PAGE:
A Very Costly Piece of Real Estate
1 Kings 21
A warning familiar to most is: “Buyer beware!” However, when studying the story of King Ahab’s covetousness for Naboth’s vineyard a better warning would be: “Seller beware!”
Before looking into the story, a glance at the preceding events will give a clue as to why Ahab was not the best person to be involved with in a real estate deal. In 1 Kings 11 he had killed all the preachers in the country except for a hundred and fifty of them. Later, came the prophet Elijah’s tremendous victory over the false prophets of Baal (1 Kings 18). Queen Jezebel vowed to even the score by killing Elijah. He ran off into the wilderness and longed for death. God had other plans for this dispirited prophet. At Mt. Horeb God revealed himself in a “still small voice” (1 Ki. 19:12). He ordered his prophet to anoint three men to task for the carrying out of God’s Will. Elijah anointed Hazael king over Syria; Jehu to be king over Israel, and Elisha as Elijah’s successor as God’s prophet.
Although Ahab’s capital was at Samaria, he had a palace in Jezreel twenty miles to the north. Next to the palace was a beautiful vineyard that caught his lustful eye. He found the owner, Naboth, and offered to buy it from him. Now, when a king like Ahab says he wants your vineyard to plant himself a veggie garden, it is not a request but a demand. Naboth, however, was a man of faith and courage. He rejected Ahab’s offer and confessed before this Baal serving king his faith in God. Perhaps, Naboth rejected the offer because the land was the property which had been allotted to his family (Lev. 24:23). No matter how profitable the business deal, Naboth was going to respect his God and his family and keep the land. Many greedy Christians are not of this hue. They are more apt to make decisions to make money and ignore God’s will.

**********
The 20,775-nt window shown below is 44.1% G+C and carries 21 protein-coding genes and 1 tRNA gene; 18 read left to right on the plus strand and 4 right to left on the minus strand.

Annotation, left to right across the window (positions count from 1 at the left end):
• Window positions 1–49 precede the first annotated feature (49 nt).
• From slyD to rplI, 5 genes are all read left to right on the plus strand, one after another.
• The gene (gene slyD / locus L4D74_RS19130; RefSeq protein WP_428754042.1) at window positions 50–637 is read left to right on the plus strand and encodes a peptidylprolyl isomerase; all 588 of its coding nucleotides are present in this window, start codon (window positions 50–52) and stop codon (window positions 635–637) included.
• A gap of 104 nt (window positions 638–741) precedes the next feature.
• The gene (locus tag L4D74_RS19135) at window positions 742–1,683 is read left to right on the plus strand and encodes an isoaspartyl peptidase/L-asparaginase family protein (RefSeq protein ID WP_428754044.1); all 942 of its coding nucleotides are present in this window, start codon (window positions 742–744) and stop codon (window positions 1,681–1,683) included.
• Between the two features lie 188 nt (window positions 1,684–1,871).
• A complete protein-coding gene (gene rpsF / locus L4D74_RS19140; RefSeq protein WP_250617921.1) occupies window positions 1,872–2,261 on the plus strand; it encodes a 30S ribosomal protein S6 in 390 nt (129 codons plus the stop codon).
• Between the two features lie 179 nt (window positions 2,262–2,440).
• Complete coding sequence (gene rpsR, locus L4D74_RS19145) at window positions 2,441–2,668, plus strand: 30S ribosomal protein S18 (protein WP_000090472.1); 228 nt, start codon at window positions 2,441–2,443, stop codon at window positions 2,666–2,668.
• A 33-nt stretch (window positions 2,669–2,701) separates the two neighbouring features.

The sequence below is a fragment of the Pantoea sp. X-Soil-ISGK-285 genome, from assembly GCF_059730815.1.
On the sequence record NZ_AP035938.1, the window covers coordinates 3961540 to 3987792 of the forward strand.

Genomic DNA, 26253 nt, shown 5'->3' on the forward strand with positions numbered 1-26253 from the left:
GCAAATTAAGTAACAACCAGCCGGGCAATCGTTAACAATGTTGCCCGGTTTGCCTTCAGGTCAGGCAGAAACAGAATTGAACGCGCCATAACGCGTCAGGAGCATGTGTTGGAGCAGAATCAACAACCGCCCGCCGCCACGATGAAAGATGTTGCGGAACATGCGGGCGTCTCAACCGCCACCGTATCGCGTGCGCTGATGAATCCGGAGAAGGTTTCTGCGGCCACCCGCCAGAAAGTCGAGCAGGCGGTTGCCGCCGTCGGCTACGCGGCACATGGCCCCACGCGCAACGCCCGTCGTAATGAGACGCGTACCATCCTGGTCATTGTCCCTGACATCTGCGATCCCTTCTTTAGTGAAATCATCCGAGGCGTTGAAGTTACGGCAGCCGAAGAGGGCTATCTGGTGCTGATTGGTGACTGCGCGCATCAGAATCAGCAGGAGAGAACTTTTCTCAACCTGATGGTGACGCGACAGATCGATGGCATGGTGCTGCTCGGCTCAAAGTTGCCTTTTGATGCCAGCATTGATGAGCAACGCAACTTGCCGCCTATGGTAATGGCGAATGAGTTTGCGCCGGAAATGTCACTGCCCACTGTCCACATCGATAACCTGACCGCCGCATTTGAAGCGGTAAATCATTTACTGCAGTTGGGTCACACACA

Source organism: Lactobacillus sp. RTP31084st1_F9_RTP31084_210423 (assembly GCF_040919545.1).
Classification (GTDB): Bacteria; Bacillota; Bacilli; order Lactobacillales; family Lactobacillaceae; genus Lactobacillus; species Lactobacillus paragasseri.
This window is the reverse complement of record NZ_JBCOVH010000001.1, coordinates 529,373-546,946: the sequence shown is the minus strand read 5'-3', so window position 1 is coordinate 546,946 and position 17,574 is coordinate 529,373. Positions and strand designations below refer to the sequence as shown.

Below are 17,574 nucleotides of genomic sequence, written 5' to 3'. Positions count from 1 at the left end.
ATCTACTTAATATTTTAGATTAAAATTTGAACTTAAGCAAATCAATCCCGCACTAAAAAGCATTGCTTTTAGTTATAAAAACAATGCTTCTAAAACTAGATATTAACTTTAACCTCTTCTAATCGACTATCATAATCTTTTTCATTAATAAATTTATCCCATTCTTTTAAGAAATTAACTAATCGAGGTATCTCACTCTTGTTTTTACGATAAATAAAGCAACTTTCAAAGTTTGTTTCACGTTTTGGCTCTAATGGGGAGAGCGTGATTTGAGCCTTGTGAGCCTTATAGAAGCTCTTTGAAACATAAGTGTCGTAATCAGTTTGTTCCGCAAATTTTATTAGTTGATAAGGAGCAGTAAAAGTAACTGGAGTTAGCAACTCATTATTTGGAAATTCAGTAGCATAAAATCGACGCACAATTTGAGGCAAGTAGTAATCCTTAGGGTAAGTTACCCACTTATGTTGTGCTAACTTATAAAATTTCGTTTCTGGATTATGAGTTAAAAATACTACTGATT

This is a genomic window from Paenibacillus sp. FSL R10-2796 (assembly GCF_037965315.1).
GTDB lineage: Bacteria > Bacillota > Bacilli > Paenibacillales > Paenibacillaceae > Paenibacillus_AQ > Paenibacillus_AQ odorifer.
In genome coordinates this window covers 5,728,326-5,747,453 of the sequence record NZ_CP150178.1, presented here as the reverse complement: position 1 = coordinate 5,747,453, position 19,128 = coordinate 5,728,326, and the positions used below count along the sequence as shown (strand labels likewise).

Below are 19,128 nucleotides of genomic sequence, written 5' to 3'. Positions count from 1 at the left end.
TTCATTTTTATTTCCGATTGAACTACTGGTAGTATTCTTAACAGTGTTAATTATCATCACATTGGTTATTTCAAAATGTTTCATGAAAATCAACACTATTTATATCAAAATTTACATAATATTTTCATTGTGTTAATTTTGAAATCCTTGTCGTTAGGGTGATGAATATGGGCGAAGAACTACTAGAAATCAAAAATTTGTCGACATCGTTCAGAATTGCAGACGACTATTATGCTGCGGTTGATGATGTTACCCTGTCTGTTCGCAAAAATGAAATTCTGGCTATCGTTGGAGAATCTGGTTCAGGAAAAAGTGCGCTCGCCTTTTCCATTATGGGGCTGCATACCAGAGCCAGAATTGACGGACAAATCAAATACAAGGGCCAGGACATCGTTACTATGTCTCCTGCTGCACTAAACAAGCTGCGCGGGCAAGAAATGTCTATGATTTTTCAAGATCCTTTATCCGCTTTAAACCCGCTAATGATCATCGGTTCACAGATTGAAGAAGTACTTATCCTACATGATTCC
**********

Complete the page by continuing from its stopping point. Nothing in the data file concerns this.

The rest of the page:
Ahab was very disappointed at this rejection. He showed his childlike immaturity and began to pout like a spoiled child. While he was throwing himself a little pity party, his wife Jezebel comes along and inquires about his temperament. He whines to his wife about not being able to get his way with Naboth. Instead of encouraging her husband to grow up, she castigated him for his weakness and leaps into action to get him what he wants at any cost. Theirs was truly a dysfunctional relationship.
Jezebel had a plan. Her husband might of had some respect for the laws of God, but she worshiped Baal and had less restraints and scruples standing in her way (21:4-14). First, letters were sent in Ahab’s name to the rulers of Jezreel. They were to proclaim a fast and set Naboth in the chief seat among them. This was to make Naboth appear to be the source of the problem that led to the community fasting. Next, two false witnesses would be brought in to falsely charge Naboth with blasphemy. Blasphemy was a capital offense (Ex 22:8) punishable by being stoned to death (Lev. 24:10-16). Not only was he killed but his heirs were killed as well leaving his estate free for Ahab.